The advent of second generation sequencing (SGS) has opened up a new era of genome-wide and transcriptome-wide research. Currently a single lane of a SGS instrument such as the HiSeq® instrument from Illumina can generate 108
short reads (SR) of length up to 200 bp with a low error rate (2%) 
. While the high read count of SGS allows for accurate quantitative analysis, the relatively short length of the reads greatly reduces the utility of SGS in tasks such as de novo genome assembly and full length mRNA isoform reconstruction. Given RNA-seq with SRs only, the reconstruction of gene isoforms must rely on assumptions. For example, SLIDE 
uses statistical modeling under sparsity assumption, and Cufflinks 
imposes solution constraints. These assumptions are not supported by direct experimental evidence and may induce many false positives.
Recently, a third generation sequencing (TGS) technology capable of much longer reads has become available. The PacBio RS
can yield reads of average length over 2,500 bp and some longer reads can reach 10,000 bp 
. These continuous long reads (CLR) can capture large isoform fragments or even full length isoform transcripts. These CLRs tend to have high error rate (up to 15%). The sequencing accuracy can be greatly improved by approach called “circular consensus sequencing” (CCS) which uses the additional information from multiple passes across to insert to build a higher intramolecular accuracy. However, the requirement that 2 or more full passes across the insert for CCS read generation limits the insert size to <1.5 Kb for Pacific Biosciences’ C2 chemistry and sequencing mode, not allowing the interrogation of extremely long transcripts by CCS reads. Furthermore, the number of reads per run from the PacBio RS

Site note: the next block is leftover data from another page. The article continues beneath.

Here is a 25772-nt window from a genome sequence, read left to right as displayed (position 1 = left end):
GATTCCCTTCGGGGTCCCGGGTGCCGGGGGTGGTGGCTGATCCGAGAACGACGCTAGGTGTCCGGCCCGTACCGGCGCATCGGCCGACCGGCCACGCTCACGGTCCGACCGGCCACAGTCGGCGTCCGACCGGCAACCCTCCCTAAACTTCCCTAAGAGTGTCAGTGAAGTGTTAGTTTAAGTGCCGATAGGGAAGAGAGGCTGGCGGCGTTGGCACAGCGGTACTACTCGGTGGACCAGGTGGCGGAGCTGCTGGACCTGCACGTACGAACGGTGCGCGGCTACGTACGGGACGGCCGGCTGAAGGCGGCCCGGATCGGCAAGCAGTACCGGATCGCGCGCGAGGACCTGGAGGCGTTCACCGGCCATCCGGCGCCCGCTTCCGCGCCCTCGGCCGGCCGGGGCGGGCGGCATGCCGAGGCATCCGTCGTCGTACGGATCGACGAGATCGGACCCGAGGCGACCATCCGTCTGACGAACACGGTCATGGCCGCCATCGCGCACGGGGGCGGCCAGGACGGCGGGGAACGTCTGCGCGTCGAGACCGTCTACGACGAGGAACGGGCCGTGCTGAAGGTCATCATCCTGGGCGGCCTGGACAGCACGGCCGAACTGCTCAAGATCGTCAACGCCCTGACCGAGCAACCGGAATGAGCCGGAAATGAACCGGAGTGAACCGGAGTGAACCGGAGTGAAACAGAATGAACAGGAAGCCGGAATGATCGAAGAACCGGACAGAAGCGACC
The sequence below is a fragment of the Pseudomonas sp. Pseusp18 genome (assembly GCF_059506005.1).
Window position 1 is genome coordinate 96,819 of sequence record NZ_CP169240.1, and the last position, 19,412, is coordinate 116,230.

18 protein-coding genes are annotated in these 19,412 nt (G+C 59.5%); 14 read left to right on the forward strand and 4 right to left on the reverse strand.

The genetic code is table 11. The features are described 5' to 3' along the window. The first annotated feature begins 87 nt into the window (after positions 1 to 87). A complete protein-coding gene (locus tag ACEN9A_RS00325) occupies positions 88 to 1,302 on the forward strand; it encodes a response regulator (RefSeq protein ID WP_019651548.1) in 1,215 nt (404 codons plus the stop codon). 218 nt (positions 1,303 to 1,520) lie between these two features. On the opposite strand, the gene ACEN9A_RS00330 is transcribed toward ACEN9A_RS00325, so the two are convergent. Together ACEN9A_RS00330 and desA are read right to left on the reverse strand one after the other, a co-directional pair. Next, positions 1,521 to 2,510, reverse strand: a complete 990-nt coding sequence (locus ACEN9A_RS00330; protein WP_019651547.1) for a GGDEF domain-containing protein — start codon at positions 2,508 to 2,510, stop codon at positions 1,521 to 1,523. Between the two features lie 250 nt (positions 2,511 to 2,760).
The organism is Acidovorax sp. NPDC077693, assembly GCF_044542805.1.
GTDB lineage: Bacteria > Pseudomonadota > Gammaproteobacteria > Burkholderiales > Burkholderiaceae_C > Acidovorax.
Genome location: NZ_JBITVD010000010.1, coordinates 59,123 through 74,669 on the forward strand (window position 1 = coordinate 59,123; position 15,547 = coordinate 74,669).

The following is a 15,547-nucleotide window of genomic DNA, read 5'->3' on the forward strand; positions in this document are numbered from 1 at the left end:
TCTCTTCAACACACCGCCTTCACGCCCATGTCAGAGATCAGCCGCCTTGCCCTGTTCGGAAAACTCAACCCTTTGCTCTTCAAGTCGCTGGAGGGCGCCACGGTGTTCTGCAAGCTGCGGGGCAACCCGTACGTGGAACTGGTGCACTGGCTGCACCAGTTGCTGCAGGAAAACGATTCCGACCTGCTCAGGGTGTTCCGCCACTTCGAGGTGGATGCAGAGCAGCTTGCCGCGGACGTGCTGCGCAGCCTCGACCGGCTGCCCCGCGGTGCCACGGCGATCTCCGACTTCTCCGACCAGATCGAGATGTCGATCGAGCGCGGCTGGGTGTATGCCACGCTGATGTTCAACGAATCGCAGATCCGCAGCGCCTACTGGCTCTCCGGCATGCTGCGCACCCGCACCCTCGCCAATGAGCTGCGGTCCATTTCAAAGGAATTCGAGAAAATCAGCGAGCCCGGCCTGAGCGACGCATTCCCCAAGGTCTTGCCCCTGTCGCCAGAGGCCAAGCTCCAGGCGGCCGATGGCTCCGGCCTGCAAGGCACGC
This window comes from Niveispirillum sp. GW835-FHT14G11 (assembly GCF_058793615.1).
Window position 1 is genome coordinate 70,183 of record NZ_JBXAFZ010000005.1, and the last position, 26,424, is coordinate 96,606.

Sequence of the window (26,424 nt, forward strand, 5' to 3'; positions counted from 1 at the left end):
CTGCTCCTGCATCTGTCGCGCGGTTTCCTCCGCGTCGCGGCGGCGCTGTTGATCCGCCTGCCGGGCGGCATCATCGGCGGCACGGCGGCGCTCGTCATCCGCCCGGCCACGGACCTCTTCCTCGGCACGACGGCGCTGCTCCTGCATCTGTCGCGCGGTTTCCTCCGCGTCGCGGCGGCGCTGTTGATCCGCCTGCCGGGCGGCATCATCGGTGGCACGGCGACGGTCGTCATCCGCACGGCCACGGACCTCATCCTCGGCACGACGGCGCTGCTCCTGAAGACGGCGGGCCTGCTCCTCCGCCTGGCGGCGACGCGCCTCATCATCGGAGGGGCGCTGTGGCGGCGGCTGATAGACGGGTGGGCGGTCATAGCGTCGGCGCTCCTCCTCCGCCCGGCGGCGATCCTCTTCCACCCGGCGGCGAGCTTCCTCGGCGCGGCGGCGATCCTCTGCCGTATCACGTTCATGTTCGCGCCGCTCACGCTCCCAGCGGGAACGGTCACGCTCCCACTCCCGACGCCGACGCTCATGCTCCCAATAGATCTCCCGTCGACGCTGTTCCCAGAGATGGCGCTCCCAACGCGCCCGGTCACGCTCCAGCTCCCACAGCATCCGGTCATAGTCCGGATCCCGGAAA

is in only the range of 50,000 per run. The relatively modest throughput makes it difficult to obtain full sampling of the transcriptome.
Some researchers have been attempting to combine PacBio long reads and SGS short reads, for example the genome assembler Allpaths-LG 
. In this paper, we introduce a error correction approach that combines the strengths of SGS and TGS for in the task of isoform assembly from RNA-seq data. In particular, we use homopolymer compression (HC) transformation as a means to allow accurate alignment of SR to LR. HC transformation has been previously been proven to be useful in seeking possible alignment matches 
of pyrosequencing reads (454 platform). Since the SRs have lower sequencing error, the LR can be modified based on information from the aligned SRs to form a “corrected” LR with a much lower error rate than that of the original LR.